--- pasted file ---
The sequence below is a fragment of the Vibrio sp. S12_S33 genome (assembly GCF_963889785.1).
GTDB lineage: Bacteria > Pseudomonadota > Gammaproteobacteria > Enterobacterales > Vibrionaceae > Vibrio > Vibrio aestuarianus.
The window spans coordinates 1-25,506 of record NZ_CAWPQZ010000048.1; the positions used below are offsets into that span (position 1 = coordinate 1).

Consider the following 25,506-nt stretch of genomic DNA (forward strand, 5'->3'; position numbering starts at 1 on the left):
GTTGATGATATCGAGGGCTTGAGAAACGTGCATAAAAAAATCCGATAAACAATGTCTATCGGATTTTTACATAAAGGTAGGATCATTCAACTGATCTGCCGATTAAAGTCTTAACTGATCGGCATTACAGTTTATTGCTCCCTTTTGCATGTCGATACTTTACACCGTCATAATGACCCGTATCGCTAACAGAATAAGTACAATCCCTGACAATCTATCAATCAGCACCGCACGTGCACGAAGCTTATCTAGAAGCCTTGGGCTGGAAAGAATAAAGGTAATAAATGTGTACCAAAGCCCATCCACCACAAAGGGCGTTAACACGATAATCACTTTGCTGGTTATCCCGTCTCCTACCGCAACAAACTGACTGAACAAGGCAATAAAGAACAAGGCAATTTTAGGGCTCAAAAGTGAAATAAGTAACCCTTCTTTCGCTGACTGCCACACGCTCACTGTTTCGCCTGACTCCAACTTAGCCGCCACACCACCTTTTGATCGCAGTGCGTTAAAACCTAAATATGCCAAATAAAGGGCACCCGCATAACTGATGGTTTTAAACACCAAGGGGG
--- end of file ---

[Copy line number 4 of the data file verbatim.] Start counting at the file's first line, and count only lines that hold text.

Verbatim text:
Consider the following 25,506-nt stretch of genomic DNA (forward strand, 5'->3'; position numbering starts at 1 on the left):